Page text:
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YouTube and WITNESS Use Video to Promote Human Rights

Last week, YouTube partnered with WITNESS, an international group that uses video to promote human rights, to begin a series of blog posts that will demonstrate and explore how film has become an integral facet of the worldwide human rights initiative.

Last week Saturday’s blog post kicked off the start of the series, and featured the full-length version of “For Neda,” a documentary on citizen reporting. The title of the documentary is a reference to Neda Agha Soltan, the young Iranian woman whose death by a sniper during the 2009 Iranian election protests was captured on camera and quickly distributed across the internet.

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Supreme Court Decision Restores a Sense of Fairness to Criminal Immigration Proceedings

Prior to the Supreme Court's recent decision in Carachuri-Rosendo v. Holder, many legal U.S. residents who had committed minor misdemeanors were unfairly classified as having committed "aggravated felonies" under immigration law, which subjected them to automatic deportation. The Supreme Court took note of the unfair deprivation of due process and took a strong stance in support of human rights when it corrected the deportation requirement for minor drug offenses.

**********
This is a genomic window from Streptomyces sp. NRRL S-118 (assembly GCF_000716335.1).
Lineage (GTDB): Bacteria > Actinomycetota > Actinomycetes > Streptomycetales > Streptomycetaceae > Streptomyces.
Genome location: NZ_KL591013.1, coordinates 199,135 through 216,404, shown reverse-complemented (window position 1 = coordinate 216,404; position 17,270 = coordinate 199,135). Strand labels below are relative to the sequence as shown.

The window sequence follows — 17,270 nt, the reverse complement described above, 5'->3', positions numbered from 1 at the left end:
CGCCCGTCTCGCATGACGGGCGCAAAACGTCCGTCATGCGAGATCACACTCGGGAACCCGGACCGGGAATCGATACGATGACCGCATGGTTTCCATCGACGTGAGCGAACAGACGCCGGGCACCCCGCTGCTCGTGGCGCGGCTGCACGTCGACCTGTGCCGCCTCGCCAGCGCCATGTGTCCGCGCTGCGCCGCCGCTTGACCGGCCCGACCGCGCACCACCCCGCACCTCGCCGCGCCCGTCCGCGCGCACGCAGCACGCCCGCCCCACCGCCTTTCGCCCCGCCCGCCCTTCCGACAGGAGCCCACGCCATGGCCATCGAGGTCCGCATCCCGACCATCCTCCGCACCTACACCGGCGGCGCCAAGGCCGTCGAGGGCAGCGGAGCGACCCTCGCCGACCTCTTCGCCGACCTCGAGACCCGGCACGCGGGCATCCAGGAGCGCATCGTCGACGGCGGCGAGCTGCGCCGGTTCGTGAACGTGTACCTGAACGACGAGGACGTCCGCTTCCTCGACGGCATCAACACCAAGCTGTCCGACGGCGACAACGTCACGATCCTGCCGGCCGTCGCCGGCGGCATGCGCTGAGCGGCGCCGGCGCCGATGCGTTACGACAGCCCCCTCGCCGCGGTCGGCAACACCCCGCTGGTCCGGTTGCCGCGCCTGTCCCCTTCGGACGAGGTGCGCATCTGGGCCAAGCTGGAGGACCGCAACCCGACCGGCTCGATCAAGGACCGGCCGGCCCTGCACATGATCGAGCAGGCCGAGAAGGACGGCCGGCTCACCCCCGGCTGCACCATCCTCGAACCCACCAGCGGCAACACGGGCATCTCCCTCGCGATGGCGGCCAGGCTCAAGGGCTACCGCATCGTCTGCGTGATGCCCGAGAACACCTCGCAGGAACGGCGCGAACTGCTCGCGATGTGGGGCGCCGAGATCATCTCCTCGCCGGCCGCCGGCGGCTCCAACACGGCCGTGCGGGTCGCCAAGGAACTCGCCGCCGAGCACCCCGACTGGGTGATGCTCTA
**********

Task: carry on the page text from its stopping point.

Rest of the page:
The controversy over Mr. Carachuri-Rosendo's case stems from the government's increasingly broad application of "aggravated felony" charges that lead to mandatory deportation for noncitizens without the opportunity to contest the order. Because there was no official limit to the government's application of the "aggravated felony" charge, and due to disparities in how courts interpreted its definition, legal residents were often deprived a chance to defend themselves against automatic deportation because their offenses were, often incorrectly, labeled "aggravated felonies."

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Beware the Easy Answer

I was having a conversation with a friend the other day about the state of affairs in America. His assessment was as follows: America never goes too far one way or too far the other. It’s like a sine wave; sometimes one side is up for a little while and the other side is down, then they switch. Despite this yo-yo phenomenon, overall he felt like things were improving.

As comforting as the sentiment was meant to be, I found myself troubled by the succinctness of my friend’s evaluation. He made it sound as though we, the people, can more or less take our hands off the wheel and America will steer itself in the right direction – or that the politicians will, perhaps. To me, that was akin to saying that even without the Civil Rights and Women’s Suffrage movements, that America would pretty much be where it is today.